Also, there is considerable public discourse in these, and any comparable countries, that discuss alternate or dissenting points of view. In some places, the primary school takes on history are now very critical of the formative years of the nation (which I don't necessarily agree is a useful thing even for the indigenous people of those countries, but it certainly is a thing).
I'm not aware that anthem or flag ceremonies are a regular part of school life in these countries either. Perhaps 40 years ago. I was just talking to someone the other day, who grew up in Washington in the 80s as an immigrant and I asked him about the anthem (which it seems nobody knows the words to anyway). He mentioned that one single high school teacher had them recite the Pledge of Allegiance, which at the time he found very annoying. Every other class ignored it, so it was just a case of one nutty teacher and not an institutionalised pattern.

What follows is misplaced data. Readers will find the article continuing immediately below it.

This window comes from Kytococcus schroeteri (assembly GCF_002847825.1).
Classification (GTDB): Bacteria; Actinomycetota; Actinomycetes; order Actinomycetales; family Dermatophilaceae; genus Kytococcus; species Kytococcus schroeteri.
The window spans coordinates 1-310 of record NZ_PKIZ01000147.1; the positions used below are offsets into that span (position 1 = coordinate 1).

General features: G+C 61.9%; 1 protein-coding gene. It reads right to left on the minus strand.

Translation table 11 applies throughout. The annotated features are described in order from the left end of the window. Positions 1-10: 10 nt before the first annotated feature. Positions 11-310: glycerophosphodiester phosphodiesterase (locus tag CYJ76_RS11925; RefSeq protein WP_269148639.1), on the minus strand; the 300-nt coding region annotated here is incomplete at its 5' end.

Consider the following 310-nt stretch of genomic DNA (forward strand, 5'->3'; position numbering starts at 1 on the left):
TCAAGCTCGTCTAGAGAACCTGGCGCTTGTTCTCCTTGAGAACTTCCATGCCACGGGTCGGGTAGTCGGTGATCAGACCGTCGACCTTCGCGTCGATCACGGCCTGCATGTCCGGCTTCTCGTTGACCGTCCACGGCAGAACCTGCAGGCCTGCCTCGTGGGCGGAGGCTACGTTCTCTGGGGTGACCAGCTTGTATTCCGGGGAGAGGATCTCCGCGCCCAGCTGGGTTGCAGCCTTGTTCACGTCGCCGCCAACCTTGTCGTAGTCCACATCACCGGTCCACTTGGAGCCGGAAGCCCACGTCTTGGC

So whilst I appreciate your earnest intent towards discourse, I think that what you are suggesting as comparisons are totally off base- either rooted in experiences decades out of date, or false equivalences.